A sushi dish may be a mound of rice with a slice of seafood draped over it or wrapped in a cone-shaped piece of nori (seaweed), or a “handroll,” or served lightly torched (“bana sushi”). All are in extraordinarily fine form at Oishii, owing to the super-fresh fish and the artisans who craft each piece. 612 Hammond St., Chestnut Hill, MA; 617-277-7888

DUMPLINGS + POTSTICKERS, Taiwan Café, King Fung Garden, China Pearl
Chinese dumplings are boiled, steamed, or pan-fried, with the latter called “potstickers.” Enormous, pan-fried, pork-filled ones can be had at Taiwan and the slightly smaller vegetable ones at King Fung Garden; both versions are delicious. Delicate steamed ones, in many shapes, stuffings, and adornments, are found on the dim sum menu at China Pearl. Dipping sauces range from thinned and gingery soy sauce to a fiery hot sauce.Taiwan Café, 34 Oxford St., Boston, MA; 617-426-8181. King Fung Garden, 74 Kneeland St., Boston, MA; 617-357-5262. China Pearl, 9 Tyler St., Boston, MA; 617-426-4338

SUNDUBU, ChoCho’s
Thin slices of soft tofu, vegetables, and a raw egg broken into a simmering, chili-laced broth are the basics of sundubu (“pure tofu”), a Korean stew. Chef Sang Cho makes seven kinds at ChoCho’s, including one nod to New England: lobster sundubu. 1815 Massachusetts Ave., Cambridge, MA. 617-792-5499; chochoscambridge.com

LINGUINE WITH CLAM SAUCE, Mike’s Kitchen
Drawing on the Ocean State’s excellent and continuous source of fresh littlenecks and its strong Italian American heritage, linguine with clam sauce is a Rhode Island institution. White or red, the best recipes put chopped clams in a garlic-laden “gravy” and whole ‘necks along the edge of a plate of al dente noodles. Mike’s Kitchen does all that and more. 170 Randall St., Cranston, RI; 401-946-5320

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7 Responses to Best Ethnic Food in New England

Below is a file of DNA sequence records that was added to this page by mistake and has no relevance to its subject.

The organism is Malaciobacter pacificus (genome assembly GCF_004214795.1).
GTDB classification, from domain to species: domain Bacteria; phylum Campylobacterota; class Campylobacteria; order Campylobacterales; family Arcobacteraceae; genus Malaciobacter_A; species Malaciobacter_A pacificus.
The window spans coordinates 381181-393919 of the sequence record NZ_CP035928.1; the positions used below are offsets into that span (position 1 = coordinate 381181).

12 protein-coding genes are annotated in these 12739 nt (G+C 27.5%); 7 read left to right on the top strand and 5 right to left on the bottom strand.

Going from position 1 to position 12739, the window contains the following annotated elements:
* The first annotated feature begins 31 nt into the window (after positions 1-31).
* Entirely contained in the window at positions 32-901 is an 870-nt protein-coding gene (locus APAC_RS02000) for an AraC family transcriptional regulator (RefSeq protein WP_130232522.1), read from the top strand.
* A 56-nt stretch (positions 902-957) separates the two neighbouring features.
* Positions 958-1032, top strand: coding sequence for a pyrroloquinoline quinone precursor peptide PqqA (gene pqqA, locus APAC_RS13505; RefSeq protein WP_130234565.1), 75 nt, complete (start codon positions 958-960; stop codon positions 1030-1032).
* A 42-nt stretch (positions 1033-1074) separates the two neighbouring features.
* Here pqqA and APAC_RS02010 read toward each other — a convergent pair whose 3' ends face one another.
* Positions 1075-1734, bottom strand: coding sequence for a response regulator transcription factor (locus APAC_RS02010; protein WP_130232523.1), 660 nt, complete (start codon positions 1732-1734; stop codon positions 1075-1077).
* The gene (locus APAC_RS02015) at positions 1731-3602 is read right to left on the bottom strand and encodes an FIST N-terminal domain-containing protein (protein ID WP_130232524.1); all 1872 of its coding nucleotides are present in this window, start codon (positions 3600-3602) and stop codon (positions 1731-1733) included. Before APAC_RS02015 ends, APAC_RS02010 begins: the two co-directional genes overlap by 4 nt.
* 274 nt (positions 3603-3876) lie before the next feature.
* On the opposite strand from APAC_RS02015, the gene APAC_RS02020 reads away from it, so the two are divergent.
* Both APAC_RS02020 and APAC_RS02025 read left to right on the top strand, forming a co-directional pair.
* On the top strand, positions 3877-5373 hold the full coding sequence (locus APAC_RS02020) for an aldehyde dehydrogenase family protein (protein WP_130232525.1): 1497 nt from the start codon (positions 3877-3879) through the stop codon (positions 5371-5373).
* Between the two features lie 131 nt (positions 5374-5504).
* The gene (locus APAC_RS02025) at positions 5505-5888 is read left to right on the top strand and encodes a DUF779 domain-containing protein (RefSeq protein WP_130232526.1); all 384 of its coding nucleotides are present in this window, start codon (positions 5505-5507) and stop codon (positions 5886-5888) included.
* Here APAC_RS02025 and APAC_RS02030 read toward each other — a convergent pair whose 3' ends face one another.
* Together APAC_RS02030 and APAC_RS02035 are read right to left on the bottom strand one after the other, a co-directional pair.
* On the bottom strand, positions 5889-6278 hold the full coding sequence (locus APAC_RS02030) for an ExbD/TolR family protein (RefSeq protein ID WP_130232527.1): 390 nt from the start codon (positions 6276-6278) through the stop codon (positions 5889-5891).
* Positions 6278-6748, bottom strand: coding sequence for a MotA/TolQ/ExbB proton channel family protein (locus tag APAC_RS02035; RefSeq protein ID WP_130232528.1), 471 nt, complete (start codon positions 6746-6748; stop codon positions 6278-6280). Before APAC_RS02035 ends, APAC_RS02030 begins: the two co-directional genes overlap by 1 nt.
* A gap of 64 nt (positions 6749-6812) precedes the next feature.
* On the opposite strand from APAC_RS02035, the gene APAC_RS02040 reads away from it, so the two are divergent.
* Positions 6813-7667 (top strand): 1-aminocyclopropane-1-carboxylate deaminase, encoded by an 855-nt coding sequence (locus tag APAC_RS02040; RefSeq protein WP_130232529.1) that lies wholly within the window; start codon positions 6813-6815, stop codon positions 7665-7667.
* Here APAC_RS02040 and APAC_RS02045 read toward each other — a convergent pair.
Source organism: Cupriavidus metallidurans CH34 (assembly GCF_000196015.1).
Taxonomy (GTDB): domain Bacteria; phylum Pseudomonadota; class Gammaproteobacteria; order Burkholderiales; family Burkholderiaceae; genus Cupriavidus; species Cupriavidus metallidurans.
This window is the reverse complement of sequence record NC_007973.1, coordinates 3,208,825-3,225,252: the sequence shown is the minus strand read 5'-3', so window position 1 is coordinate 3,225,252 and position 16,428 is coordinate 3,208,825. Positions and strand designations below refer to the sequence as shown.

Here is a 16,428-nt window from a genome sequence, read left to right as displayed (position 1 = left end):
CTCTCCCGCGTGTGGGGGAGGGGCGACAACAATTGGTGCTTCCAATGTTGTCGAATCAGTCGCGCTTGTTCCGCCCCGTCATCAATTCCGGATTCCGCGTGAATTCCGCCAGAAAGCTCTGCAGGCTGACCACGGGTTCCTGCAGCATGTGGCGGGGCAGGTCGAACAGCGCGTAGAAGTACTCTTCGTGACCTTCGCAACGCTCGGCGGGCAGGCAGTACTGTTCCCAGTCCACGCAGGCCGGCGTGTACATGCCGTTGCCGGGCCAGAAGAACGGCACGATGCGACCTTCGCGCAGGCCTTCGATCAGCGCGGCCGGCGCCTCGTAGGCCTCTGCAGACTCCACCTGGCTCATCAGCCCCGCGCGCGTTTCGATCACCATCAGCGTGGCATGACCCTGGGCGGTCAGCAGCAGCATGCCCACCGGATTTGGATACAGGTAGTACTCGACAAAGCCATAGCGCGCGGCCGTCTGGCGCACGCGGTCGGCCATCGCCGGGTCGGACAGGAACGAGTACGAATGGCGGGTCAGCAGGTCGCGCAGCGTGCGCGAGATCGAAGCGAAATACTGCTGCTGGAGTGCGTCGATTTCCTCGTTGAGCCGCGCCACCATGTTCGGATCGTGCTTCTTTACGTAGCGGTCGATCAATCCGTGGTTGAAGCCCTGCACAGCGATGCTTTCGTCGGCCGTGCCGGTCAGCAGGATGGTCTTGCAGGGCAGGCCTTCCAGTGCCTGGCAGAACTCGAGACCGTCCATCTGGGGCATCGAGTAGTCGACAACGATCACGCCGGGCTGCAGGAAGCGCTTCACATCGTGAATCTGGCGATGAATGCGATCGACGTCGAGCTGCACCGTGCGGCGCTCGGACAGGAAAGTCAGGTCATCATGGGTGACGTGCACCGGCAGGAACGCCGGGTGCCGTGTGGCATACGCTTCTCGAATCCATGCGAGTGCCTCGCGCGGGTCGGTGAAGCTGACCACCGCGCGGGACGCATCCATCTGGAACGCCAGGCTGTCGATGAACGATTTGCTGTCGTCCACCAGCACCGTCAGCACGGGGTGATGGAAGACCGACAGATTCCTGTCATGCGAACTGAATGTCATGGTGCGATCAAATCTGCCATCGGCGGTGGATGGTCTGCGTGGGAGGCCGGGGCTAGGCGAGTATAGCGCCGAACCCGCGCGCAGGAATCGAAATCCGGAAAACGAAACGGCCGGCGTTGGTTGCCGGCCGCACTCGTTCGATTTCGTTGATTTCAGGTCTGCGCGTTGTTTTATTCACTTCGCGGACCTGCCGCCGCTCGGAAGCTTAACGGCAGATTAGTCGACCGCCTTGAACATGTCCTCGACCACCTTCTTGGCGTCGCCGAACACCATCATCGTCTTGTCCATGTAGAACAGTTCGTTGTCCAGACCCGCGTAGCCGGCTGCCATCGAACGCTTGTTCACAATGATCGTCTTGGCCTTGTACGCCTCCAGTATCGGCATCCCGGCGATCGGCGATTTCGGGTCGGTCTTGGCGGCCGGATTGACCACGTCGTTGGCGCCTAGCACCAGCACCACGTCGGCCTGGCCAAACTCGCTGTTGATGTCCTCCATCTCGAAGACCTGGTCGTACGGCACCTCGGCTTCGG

1. sid davidson May 14, 2009 at 4:38 pm #

    That is a great list. I’m going to try some of them.
    Waltham, Mass. has some great ethnic restaurants up and down Moody ST.

  2. Elizabeth A. Johnson May 14, 2009 at 6:52 pm #

    All I can say after reading this list as I am salivating! is YUMMY! I shall print out this list and keep it with my travel information . If I am ever in the area I will check them out! Love you magazine! Have been reading it since I was 16 yrs old.Longer than I care to admit!
    God Bless!
    Elizabeth Johnson, Hunterdon County, N.J.

  3. marianne caldwell May 15, 2009 at 9:14 am #

    The addition of lime, bean sprouts, Asian basil or mint, and cilantro to the pho soup is not an American addition. It is part of the original Vietnamese recipe. It is served that way in Southeast Asia, as well as in Western countries which have a large Vietnamese population: like France. The only American adaptation I know of is substituting the original tripe or grizzle/chewy meat with more tender slices of beef. There are different sorts of pho; with tripe and beef, just beef, meatballs, or a spicy sat

  4. Ulysses Agpaoa June 15, 2009 at 11:27 pm #

    Great list. Thank you.

  5. Azar ATTURA March 4, 2010 at 4:40 pm #

    There’s a restaurant (whoe name escapes me) in Worcester Mass that serves THE BEST Indian food I have ever eaten– plus Apricot Almond Naan — feathery soft and hot from the oven. YUM!

  6. Chris Heckman March 4, 2010 at 4:42 pm #

    I wish you had gotten out of Massachusetts more. Only two out of twenty-seven in Maine! Portland has some great restaurants, I’m sure you could have found more than one.

  7. Deirdre Lee March 5, 2010 at 10:07 am #

    Federal Hill…can’t beat it!!!